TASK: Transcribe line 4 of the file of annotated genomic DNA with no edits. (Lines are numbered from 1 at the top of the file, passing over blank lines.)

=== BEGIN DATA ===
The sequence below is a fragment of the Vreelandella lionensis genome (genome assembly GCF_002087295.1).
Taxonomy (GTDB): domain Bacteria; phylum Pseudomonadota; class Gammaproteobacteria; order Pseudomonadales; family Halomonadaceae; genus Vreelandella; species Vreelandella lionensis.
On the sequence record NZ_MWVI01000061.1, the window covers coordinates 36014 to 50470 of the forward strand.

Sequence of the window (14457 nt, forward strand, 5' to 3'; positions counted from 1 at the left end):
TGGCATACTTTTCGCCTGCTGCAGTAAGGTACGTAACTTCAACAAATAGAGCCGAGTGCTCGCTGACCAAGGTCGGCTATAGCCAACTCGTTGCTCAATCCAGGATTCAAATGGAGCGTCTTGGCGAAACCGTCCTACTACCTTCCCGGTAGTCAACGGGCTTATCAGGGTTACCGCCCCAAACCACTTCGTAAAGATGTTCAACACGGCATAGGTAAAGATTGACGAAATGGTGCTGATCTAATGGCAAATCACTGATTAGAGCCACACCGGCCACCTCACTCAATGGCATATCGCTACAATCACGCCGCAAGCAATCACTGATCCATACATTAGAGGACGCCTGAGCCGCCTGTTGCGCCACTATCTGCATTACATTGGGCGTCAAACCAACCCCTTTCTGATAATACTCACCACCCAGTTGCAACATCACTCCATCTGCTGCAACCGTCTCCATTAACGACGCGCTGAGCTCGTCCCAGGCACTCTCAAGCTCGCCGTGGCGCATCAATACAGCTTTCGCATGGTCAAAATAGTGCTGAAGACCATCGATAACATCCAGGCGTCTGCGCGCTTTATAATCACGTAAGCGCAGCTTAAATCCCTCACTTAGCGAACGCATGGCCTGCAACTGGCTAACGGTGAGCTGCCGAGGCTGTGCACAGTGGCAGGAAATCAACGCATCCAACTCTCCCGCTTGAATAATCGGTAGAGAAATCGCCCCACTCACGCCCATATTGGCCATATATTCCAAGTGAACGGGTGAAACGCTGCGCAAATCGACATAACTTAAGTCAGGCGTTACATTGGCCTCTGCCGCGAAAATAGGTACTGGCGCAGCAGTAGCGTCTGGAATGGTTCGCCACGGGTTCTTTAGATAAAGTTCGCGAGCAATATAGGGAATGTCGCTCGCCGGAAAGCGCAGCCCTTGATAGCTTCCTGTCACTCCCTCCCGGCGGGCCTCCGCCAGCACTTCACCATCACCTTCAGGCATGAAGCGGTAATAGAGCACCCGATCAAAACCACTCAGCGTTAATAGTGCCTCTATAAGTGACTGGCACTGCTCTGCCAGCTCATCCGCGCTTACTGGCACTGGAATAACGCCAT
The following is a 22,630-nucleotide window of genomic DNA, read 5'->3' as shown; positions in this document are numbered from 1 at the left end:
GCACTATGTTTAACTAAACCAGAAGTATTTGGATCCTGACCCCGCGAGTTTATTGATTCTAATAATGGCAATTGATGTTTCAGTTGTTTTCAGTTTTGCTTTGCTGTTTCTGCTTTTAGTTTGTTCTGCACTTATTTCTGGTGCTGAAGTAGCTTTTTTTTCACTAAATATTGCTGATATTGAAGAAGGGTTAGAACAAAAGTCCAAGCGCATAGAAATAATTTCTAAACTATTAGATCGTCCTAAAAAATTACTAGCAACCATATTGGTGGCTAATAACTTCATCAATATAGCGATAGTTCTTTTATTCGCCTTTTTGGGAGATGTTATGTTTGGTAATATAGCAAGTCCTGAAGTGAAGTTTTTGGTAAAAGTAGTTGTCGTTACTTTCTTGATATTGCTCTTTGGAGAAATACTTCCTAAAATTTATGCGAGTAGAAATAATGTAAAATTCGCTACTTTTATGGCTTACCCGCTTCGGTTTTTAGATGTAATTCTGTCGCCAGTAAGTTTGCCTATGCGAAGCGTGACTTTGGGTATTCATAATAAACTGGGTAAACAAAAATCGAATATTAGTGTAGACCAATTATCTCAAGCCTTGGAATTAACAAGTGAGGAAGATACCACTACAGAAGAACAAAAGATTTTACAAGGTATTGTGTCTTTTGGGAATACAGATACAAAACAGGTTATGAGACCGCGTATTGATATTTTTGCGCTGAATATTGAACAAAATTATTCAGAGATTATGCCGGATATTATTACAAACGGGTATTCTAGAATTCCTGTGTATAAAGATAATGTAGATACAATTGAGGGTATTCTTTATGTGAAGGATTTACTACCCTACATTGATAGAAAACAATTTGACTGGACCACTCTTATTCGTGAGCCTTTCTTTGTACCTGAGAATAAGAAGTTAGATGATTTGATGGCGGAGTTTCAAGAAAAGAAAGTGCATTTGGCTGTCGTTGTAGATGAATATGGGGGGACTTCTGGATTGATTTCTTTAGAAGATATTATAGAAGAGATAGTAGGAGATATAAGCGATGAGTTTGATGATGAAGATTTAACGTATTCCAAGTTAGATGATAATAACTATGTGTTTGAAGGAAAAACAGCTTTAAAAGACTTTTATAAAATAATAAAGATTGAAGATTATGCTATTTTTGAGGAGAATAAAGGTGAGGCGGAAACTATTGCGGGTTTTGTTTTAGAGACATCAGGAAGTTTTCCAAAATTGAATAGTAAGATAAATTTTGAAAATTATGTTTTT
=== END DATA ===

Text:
Sequence of the window (14457 nt, forward strand, 5' to 3'; positions counted from 1 at the left end):